BSTP new logoThe 2018 season is here.
See you on the beach!

 

 


BSTP is the only FWC-permitted turtle patrol in Atlantic, Neptune and Jax Beaches! Our name is clearly visible on our tee shirts and ATVs. If you observe anyone touching a turtle or a nest that is NOT identifiable as a BSTP volunteer, please notify the appropriate local law enforcement agency immediately. Similarly, there are no other groups who are authorized to accept donations, sell items, or advise you about sea turtle-friendly lights on behalf of BSTP.

2018 Nest Count:
37 nests and 34 false crawls.

Final 2017 crawl count:
61 nests (1 leatherback, 2 green, 58 loggerheads).
2 were unproductive, 14 were lost to Hurricane Irma.
35 false crawls (all loggerheads)

Visit our Facebook page for additional updates, photos and interesting links!


Help Us Help Them

  • Turn off or shield all beachfront lighting after 9 pm. Click here for approved wildlife lighting solutions. Why this is important.
  • Use window coverings to block indoor lights that face the beach.
  • Do not use flashlights on the beach.
  • Do not leave toys, chairs or other items on the beach that can entrap or impede nesting turtles or hatchlings.
  • Fill in all holes and ruts in the sand.
  • Report potential nesting hazards (lighting, obstructions, etc.).
  • If you see a nesting turtle, stay at least 25 yards behind her at all times.
  • If hatchlings are present, do not touch them or interfere with their progress to the ocean. Immediately report any problems to BSTP at (904) 613-6081.
With more turtles close to shore there may also be more stranded turtles washing up on the beach. If you find a stranded sea turtle:
  • Stray hatchlings should be placed in a small bucket or container with 1-2" of moist sand, and covered lightly with a cloth or towel. Call us right away for retrieval. DO NOT try to put it back in the ocean.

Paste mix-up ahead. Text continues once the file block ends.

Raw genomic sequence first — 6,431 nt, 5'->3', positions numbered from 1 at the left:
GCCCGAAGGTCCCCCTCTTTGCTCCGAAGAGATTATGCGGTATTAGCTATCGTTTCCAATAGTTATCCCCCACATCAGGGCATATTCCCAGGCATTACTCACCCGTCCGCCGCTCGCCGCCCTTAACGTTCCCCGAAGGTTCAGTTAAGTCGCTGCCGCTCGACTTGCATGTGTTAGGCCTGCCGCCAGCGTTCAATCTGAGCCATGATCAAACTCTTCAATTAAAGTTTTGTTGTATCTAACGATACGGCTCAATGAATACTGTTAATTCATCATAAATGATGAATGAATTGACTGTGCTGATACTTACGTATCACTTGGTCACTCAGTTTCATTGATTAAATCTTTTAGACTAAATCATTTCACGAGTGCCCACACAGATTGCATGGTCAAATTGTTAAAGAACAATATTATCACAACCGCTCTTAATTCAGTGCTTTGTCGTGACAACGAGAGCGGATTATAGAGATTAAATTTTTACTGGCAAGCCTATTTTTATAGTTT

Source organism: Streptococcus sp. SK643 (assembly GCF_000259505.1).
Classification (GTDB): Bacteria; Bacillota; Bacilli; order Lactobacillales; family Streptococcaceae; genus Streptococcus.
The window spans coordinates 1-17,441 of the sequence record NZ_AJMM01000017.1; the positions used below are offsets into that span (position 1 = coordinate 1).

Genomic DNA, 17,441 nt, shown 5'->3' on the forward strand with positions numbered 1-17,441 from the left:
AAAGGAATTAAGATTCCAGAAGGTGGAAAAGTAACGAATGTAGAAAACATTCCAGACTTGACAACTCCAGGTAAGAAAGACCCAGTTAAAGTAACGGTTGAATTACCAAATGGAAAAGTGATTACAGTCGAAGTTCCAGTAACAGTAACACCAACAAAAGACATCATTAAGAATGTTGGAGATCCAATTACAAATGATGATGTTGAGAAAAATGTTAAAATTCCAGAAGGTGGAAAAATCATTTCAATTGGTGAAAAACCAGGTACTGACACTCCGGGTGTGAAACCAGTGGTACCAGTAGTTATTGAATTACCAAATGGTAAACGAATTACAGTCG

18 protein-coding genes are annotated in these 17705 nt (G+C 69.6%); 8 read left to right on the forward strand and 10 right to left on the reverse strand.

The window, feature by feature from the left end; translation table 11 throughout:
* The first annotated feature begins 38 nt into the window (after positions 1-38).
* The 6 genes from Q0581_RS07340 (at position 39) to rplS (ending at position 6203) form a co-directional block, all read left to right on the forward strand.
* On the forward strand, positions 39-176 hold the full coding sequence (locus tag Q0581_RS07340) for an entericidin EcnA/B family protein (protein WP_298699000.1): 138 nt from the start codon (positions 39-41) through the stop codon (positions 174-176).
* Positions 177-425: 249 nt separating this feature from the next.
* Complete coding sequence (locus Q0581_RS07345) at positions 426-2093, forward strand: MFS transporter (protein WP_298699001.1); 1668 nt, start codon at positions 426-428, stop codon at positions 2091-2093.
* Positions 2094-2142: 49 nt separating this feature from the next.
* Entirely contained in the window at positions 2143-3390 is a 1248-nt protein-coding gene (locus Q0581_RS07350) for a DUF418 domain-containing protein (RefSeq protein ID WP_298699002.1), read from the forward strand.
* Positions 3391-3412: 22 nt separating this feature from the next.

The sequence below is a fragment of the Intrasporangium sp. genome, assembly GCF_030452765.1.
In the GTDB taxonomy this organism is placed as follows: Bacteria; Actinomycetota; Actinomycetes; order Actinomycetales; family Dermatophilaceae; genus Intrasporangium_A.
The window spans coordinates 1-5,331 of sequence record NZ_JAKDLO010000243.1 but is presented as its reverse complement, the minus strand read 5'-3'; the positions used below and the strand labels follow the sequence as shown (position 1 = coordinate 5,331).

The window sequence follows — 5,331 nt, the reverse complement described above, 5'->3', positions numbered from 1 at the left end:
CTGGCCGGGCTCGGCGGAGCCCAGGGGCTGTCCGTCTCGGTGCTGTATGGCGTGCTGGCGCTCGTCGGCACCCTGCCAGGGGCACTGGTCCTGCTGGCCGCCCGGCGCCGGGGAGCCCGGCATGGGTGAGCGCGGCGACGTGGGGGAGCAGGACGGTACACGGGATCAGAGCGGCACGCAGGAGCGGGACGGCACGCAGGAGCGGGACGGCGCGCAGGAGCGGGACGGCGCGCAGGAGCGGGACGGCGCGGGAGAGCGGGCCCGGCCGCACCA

• Report adult turtles immediately to BSTP at (904) 613-6081 or to Florida Fish & Wildlife (FWC) at 1-888-404-3922.
  • Do not touch the turtle unless instructed to by a certified BSTP volunteer or FWC employee.
  • Become familiar with FL Statutes regarding appropriate behavior around hatchlings, nests and nesting turtles. Any contact is prohibited by law unless under the direction of certified personnel.

BSTP News and Updates

  • 5th of July beach clean up 7-10 am. Pick up bags and gloves at the endzones of Beach Blvd, 20th Ave N./Seagate, and Atlantic Blvd. More details here.
  • Saturday June 30: Art Exhibit and Sea Turtle Awareness
  • Wednesday June 20: Sea Turtle Workshop, 5:30-7.
  • Saturday June 9: Exhibit table at World Oceans Day, Jacksonville Zoo and Gardens, 10-2.
  • Tuesday June 5: Sea Turtle Workshop, 5:30-7. New date June 20, see above.
  • Sunday May 20: Art Exhibit and Sea Turtle Awareness
  • Online fundraiser "Totes For Turtles" May 7-31. Facebook users click here. All other users click here. Social media account is NOT required to participate!
  • The annual supporters newsletter is now online.
  • Volunteer slots have been filled for 2018. Thanks for your interest and check back again next year.
  • We are now accepting applications for volunteers. There is only a handful of openings so don't delay if you're interested. Online applications only!
  • Decreased water temps may cause sea turtles to become "cold-stunned" and wash ashore. These turtles may appear to be deceased but are still alive and in need of immediate medical attention. Please report all strandings in Atlantic, Neptune and Jax Beaches to our emergency line at 904-613-6081. If we're unable to answer please leave a detailed message. Stranded turtles in other locations should be reported to FWC's emergency line at 1-888-404-3922 or #FWC from cell phone. For more information on cold-stunning please visit this link.


Our Mission

To promote the conservation of endangered and threatened marine turtles in Northeast Florida. [See the Endangered Species Act of 1973 and other protections].

Green Sea Turtle Of the five species of turtles that nest in Florida, there are three species that nest locally: Loggerheads, Greens and Leatherbacks. Loggerheads (Caretta caretta) are the most common, followed by Greens (Chelonia mydas) and, on rare occasions, Leatherbacks (Dermochelys coriacea). We operate under the auspices of the Florida Fish and Wildlife Conservation Commission (FWC) Marine Turtle Program.


Beaches Sea Turtle Patrol, Inc.
P.O. Box 50723
Jacksonville Beach, FL 32240-0723
Emergency Phone: (904) 613-6081
Email

Support sea turtle conservation by purchasing a sea turtle license plate

Today is

Sea Turtle graphic
Extinction is Forever


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